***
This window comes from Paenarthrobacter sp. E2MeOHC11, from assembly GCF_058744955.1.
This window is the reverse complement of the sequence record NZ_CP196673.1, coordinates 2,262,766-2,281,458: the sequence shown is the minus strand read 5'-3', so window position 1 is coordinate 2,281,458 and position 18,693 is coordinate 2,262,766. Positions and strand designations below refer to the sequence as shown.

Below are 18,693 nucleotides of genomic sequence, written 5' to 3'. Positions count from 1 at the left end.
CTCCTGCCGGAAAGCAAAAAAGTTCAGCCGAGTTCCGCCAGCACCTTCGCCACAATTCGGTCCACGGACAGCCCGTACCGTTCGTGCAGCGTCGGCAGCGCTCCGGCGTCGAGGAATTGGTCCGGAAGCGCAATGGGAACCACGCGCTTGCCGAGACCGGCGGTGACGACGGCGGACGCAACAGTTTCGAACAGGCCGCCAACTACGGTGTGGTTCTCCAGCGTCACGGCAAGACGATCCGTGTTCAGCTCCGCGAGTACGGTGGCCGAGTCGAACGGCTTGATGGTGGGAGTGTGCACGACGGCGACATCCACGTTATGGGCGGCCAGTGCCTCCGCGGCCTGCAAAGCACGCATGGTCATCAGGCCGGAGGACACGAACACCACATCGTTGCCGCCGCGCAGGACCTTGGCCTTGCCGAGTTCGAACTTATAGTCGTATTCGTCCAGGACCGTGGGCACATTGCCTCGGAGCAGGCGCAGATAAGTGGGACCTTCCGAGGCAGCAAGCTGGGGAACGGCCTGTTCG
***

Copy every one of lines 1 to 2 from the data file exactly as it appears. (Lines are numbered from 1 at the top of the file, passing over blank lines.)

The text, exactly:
This window comes from Paenarthrobacter sp. E2MeOHC11, from assembly GCF_058744955.1.
This window is the reverse complement of the sequence record NZ_CP196673.1, coordinates 2,262,766-2,281,458: the sequence shown is the minus strand read 5'-3', so window position 1 is coordinate 2,281,458 and position 18,693 is coordinate 2,262,766. Positions and strand designations below refer to the sequence as shown.